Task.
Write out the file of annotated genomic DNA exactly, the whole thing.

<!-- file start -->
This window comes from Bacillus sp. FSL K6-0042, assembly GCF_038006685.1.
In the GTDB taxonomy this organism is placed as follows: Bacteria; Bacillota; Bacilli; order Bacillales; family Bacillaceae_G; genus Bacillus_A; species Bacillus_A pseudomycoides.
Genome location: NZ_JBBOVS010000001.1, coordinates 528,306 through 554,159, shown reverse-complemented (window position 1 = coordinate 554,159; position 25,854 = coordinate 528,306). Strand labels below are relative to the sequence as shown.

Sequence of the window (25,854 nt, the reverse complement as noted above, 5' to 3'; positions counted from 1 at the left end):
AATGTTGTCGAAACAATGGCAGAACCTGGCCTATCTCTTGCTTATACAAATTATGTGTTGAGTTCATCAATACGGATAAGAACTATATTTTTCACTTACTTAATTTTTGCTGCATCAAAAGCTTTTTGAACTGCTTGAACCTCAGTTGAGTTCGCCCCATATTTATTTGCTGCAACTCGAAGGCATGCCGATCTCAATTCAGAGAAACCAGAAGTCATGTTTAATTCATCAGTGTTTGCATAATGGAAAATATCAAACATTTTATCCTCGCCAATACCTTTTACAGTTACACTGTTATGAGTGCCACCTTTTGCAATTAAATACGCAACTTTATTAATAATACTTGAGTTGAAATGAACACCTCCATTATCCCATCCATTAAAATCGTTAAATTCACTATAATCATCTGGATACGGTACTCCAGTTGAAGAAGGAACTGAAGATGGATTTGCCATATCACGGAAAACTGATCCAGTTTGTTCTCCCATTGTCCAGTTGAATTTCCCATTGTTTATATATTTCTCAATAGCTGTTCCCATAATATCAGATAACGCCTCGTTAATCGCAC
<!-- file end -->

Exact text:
This window comes from Bacillus sp. FSL K6-0042, assembly GCF_038006685.1.
In the GTDB taxonomy this organism is placed as follows: Bacteria; Bacillota; Bacilli; order Bacillales; family Bacillaceae_G; genus Bacillus_A; species Bacillus_A pseudomycoides.
Genome location: NZ_JBBOVS010000001.1, coordinates 528,306 through 554,159, shown reverse-complemented (window position 1 = coordinate 554,159; position 25,854 = coordinate 528,306). Strand labels below are relative to the sequence as shown.

Sequence of the window (25,854 nt, the reverse complement as noted above, 5' to 3'; positions counted from 1 at the left end):
AATGTTGTCGAAACAATGGCAGAACCTGGCCTATCTCTTGCTTATACAAATTATGTGTTGAGTTCATCAATACGGATAAGAACTATATTTTTCACTTACTTAATTTTTGCTGCATCAAAAGCTTTTTGAACTGCTTGAACCTCAGTTGAGTTCGCCCCATATTTATTTGCTGCAACTCGAAGGCATGCCGATCTCAATTCAGAGAAACCAGAAGTCATGTTTAATTCATCAGTGTTTGCATAATGGAAAATATCAAACATTTTATCCTCGCCAATACCTTTTACAGTTACACTGTTATGAGTGCCACCTTTTGCAATTAAATACGCAACTTTATTAATAATACTTGAGTTGAAATGAACACCTCCATTATCCCATCCATTAAAATCGTTAAATTCACTATAATCATCTGGATACGGTACTCCAGTTGAAGAAGGAACTGAAGATGGATTTGCCATATCACGGAAAACTGATCCAGTTTGTTCTCCCATTGTCCAGTTGAATTTCCCATTGTTTATATATTTCTCAATAGCTGTTCCCATAATATCAGATAACGCCTCGTTAATCGCAC